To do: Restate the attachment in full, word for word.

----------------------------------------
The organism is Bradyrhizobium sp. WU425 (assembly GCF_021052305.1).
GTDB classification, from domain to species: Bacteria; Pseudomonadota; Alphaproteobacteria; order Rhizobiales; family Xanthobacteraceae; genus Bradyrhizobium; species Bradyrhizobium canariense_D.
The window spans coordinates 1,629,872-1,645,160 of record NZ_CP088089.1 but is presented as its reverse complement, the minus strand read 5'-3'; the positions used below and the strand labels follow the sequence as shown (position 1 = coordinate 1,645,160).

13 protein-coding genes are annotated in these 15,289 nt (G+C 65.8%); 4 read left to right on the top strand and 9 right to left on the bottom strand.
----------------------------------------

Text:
The organism is Bradyrhizobium sp. WU425 (assembly GCF_021052305.1).
GTDB classification, from domain to species: Bacteria; Pseudomonadota; Alphaproteobacteria; order Rhizobiales; family Xanthobacteraceae; genus Bradyrhizobium; species Bradyrhizobium canariense_D.
The window spans coordinates 1,629,872-1,645,160 of record NZ_CP088089.1 but is presented as its reverse complement, the minus strand read 5'-3'; the positions used below and the strand labels follow the sequence as shown (position 1 = coordinate 1,645,160).

13 protein-coding genes are annotated in these 15,289 nt (G+C 65.8%); 4 read left to right on the top strand and 9 right to left on the bottom strand.